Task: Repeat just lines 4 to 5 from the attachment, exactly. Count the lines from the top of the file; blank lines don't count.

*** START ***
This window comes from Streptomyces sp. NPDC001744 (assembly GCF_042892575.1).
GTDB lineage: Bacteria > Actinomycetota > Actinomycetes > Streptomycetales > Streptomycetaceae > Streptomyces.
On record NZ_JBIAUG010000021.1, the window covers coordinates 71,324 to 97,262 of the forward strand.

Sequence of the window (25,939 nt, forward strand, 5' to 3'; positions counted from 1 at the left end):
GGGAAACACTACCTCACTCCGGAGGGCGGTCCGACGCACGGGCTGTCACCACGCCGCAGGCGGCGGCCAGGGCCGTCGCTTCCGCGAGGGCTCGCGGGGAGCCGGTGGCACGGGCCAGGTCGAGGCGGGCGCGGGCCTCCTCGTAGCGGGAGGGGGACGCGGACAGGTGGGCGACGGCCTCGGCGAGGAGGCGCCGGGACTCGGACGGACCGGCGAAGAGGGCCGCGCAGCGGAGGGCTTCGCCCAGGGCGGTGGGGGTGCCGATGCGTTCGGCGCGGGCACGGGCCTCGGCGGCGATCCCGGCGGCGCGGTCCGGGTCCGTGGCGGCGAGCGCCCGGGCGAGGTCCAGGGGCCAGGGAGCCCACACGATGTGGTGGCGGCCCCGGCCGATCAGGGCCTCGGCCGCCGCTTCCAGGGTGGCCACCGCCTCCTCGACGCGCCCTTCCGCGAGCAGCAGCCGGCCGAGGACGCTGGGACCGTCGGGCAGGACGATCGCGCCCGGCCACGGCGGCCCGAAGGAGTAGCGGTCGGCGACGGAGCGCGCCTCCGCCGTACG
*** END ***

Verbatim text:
Sequence of the window (25,939 nt, forward strand, 5' to 3'; positions counted from 1 at the left end):
GGGAAACACTACCTCACTCCGGAGGGCGGTCCGACGCACGGGCTGTCACCACGCCGCAGGCGGCGGCCAGGGCCGTCGCTTCCGCGAGGGCTCGCGGGGAGCCGGTGGCACGGGCCAGGTCGAGGCGGGCGCGGGCCTCCTCGTAGCGGGAGGGGGACGCGGACAGGTGGGCGACGGCCTCGGCGAGGAGGCGCCGGGACTCGGACGGACCGGCGAAGAGGGCCGCGCAGCGGAGGGCTTCGCCCAGGGCGGTGGGGGTGCCGATGCGTTCGGCGCGGGCACGGGCCTCGGCGGCGATCCCGGCGGCGCGGTCCGGGTCCGTGGCGGCGAGCGCCCGGGCGAGGTCCAGGGGCCAGGGAGCCCACACGATGTGGTGGCGGCCCCGGCCGATCAGGGCCTCGGCCGCCGCTTCCAGGGTGGCCACCGCCTCCTCGACGCGCCCTTCCGCGAGCAGCAGCCGGCCGAGGACGCTGGGACCGTCGGGCAGGACGATCGCGCCCGGCCACGGCGGCCCGAAGGAGTAGCGGTCGGCGACGGAGCGCGCCTCCGCCGTACG